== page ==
The puzzle master is coming to central Ohio.

New York Times crossword editor and NPR Sunday Puzzle host Will Shortz will speak at 7 p.m. Nov. 15 in the auditorium at Grandview Heights High School, 1587 W. Third Ave.

Shortz's appearance is sponsored by the Grandview Heights Public Library Foundation.

Tickets are $30 and may be purchased via the library's website,, or at

Shortz has served as crossword editor at the New York Times since 1993 and is the author or editor of more than 500 puzzle books. (ThisWeek Community News publishes Times puzzles edited by Shortz.)

"People are so excited about this program," library foundation president Analisa Trares said. "He's such a familiar name and has such a big following. It's going to be a really cool evening."

As part of his program, Shortz will present a history of puzzles; talk about his background, including designing his own major program to earn a degree in "enigmatology" in 1974 at Indiana University; answer questions from the audience; and conduct an audience-participation segment, Trares said.

"We expect people will have a chance to try to solve some puzzles and quizzes he'll be offering," she said.

Shortz is the second high-profile author the library foundation has brought to Grandview this year.

In May, award-winning novelist Celeste Ng held a program at the high school.

"It was such a successful event -- a really wonderful chance to bring such a renowned writer to our community," Trares said. "We wanted to do another similar program. We brainstormed some possible authors at one of our board meetings and Will's name was suggested."

Ng's appearance included a preshow dinner at La Tavola in Grandview, near the high school.

"It was so nice to have a small, intimate dinner where she could go table to table and talk with each person and sign a book and take a picture with each one, and then we could just take a short walk to her program at the high school," Trares said.

Shortz's appearance will not include a dinner, but the foundation is working with his team and the high school to arrange activities with students during the day, she said.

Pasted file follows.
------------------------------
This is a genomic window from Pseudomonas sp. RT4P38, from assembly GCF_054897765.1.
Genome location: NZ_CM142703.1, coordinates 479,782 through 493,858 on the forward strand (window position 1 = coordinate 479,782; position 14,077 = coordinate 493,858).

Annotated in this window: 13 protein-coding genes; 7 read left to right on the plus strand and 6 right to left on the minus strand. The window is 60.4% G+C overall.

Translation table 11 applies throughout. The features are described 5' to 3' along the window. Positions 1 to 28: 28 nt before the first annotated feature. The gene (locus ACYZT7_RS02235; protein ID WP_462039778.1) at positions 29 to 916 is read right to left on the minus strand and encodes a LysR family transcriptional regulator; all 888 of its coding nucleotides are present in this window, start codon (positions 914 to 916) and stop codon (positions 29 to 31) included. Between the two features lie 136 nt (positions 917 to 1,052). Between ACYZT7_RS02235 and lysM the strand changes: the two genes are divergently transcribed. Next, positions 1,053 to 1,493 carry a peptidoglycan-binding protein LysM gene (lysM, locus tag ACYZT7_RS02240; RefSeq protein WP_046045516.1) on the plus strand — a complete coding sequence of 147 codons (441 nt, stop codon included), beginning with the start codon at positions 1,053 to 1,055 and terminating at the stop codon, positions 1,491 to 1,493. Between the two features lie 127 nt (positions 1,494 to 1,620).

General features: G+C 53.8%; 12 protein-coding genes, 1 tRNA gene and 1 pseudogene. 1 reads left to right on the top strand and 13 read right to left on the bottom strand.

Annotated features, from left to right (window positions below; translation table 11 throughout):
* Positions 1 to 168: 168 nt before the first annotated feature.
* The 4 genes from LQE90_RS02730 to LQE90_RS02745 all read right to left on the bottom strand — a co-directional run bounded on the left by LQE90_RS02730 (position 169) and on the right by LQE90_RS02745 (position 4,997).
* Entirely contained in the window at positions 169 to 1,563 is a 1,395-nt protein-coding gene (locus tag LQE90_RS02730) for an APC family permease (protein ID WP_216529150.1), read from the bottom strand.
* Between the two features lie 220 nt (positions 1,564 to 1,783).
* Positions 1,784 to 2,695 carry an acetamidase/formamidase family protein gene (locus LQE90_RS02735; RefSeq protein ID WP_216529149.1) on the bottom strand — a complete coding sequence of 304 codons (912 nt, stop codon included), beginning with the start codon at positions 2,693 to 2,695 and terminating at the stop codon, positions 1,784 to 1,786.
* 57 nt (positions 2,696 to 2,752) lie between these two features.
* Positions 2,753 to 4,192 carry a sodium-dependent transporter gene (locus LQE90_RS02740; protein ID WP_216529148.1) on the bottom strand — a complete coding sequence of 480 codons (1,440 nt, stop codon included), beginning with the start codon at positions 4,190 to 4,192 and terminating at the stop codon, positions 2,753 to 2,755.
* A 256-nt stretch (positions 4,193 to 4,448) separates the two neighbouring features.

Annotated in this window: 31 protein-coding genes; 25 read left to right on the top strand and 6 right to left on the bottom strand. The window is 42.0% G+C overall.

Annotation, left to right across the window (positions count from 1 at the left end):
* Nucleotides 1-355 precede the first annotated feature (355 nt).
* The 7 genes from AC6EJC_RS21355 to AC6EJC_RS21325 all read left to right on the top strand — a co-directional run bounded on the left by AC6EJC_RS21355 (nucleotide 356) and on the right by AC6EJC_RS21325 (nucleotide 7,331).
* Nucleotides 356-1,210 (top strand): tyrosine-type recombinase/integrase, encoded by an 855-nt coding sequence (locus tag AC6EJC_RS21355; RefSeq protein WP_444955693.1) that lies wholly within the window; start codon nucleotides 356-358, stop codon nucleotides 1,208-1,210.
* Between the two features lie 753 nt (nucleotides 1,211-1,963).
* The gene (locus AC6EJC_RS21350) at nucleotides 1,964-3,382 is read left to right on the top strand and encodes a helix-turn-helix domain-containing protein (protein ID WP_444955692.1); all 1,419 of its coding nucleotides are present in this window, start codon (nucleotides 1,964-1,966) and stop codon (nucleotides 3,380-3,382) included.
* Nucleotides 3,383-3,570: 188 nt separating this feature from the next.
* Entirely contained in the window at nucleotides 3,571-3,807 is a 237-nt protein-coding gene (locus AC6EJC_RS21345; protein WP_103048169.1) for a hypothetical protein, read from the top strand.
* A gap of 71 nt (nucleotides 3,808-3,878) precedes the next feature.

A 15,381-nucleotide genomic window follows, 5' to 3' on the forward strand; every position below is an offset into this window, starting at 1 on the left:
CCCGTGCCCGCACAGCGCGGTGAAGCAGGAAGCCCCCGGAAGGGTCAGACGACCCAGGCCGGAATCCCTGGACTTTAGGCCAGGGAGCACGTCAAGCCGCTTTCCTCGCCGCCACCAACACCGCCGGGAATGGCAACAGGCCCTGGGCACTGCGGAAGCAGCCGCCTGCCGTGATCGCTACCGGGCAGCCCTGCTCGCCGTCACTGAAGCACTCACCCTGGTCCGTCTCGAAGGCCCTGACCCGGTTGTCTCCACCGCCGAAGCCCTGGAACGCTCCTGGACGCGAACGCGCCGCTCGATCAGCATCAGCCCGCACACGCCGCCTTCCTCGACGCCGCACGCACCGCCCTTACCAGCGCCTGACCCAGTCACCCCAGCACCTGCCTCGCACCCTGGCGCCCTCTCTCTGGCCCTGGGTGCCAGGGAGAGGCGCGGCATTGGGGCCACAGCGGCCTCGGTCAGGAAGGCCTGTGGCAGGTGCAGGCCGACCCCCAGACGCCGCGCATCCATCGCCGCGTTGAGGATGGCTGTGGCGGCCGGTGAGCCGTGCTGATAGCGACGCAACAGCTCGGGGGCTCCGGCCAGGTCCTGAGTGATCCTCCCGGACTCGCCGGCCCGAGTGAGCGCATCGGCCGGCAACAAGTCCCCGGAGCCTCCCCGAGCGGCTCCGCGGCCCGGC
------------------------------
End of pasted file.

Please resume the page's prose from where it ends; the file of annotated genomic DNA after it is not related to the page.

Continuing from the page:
"We're looking to hold an all-school assembly so he can talk to our entire student body and also schedule an activity where he can meet and interact with a smaller group of students who share an interest in the type of work he does," said Jamie Lusher, Grandview Heights Schools' chief academic officer. "It's an amazing opportunity to bring someone of his stature to our school."

Nov. 15 will be "a monumental day" for the district, Lusher said.

The district will hold its second Hands of Gratitude event earlier in the day, she said.

All students and teachers and dozens of community members will work in teams that morning to build prosthetic hands that will be given to children who have lost a limb or have a deformity due to birth conditions, accidents or land-mine explosions. The project will benefit Hands of Gratitude, a program coordinated by Corporate Motivation.

A total of 265 prosthetic hands were built in May 2018 at part of Grandview's first Hands of Gratitude project.

Meanwhile, Shortz's day Nov. 15 will include at least one game of table tennis. He is the owner and director of the Westchester Table Tennis Center in Pleasantville, New York.

"Will Shortz is an avid pingpong player, and his one request is that we arrange to have a pingpong table available for him to use," Trares said. "He doesn't go a day without playing.

"We're hoping to get a table set up at the high school. It would be awesome if some students could play a game with him."

The Grandview Heights Public Library Foundation raises private funds to support the library's financial security and to enhance its services, Trares said.

"We try to sponsor activities and programs that cannot be support through the library's budget," she said.

Foundation projects have included the establishment of Wi-Fi in Grandview parks and the PopUp Library, a vehicle that travels to local events with books and other materials people may check out, Trares said.

The foundation established an endowment fund in 1993 through the Columbus Foundation to support its mission, she said.

Although any proceeds that come from Shortz's appearance will benefit the foundation, "we don't expect to make much profit," Trares said.

"We're doing it as more of a public service and to raise awareness of the library and the foundation," she said.